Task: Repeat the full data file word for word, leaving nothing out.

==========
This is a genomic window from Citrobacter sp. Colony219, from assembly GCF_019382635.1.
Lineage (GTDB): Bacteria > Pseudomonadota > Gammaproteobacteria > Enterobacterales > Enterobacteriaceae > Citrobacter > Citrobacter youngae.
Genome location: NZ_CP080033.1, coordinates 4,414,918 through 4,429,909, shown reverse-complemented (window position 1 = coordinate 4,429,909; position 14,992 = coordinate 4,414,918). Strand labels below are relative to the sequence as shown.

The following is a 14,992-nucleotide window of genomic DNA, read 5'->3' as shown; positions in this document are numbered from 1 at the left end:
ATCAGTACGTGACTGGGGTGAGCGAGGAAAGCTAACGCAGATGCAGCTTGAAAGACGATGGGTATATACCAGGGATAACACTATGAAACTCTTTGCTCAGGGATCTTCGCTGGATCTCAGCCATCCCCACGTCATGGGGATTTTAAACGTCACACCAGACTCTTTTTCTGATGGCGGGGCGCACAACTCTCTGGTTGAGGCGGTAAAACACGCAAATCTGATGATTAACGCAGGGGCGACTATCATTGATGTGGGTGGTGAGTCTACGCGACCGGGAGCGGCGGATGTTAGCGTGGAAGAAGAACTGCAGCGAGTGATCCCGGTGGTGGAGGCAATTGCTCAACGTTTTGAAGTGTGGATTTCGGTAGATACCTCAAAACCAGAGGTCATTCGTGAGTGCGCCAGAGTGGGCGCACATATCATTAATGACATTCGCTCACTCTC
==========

This is a genomic window from Citrobacter sp. Colony219, from assembly GCF_019382635.1.
Lineage (GTDB): Bacteria > Pseudomonadota > Gammaproteobacteria > Enterobacterales > Enterobacteriaceae > Citrobacter > Citrobacter youngae.
Genome location: NZ_CP080033.1, coordinates 4,414,918 through 4,429,909, shown reverse-complemented (window position 1 = coordinate 4,429,909; position 14,992 = coordinate 4,414,918). Strand labels below are relative to the sequence as shown.

The following is a 14,992-nucleotide window of genomic DNA, read 5'->3' as shown; positions in this document are numbered from 1 at the left end:
ATCAGTACGTGACTGGGGTGAGCGAGGAAAGCTAACGCAGATGCAGCTTGAAAGACGATGGGTATATACCAGGGATAACACTATGAAACTCTTTGCTCAGGGATCTTCGCTGGATCTCAGCCATCCCCACGTCATGGGGATTTTAAACGTCACACCAGACTCTTTTTCTGATGGCGGGGCGCACAACTCTCTGGTTGAGGCGGTAAAACACGCAAATCTGATGATTAACGCAGGGGCGACTATCATTGATGTGGGTGGTGAGTCTACGCGACCGGGAGCGGCGGATGTTAGCGTGGAAGAAGAACTGCAGCGAGTGATCCCGGTGGTGGAGGCAATTGCTCAACGTTTTGAAGTGTGGATTTCGGTAGATACCTCAAAACCAGAGGTCATTCGTGAGTGCGCCAGAGTGGGCGCACATATCATTAATGACATTCGCTCACTCTC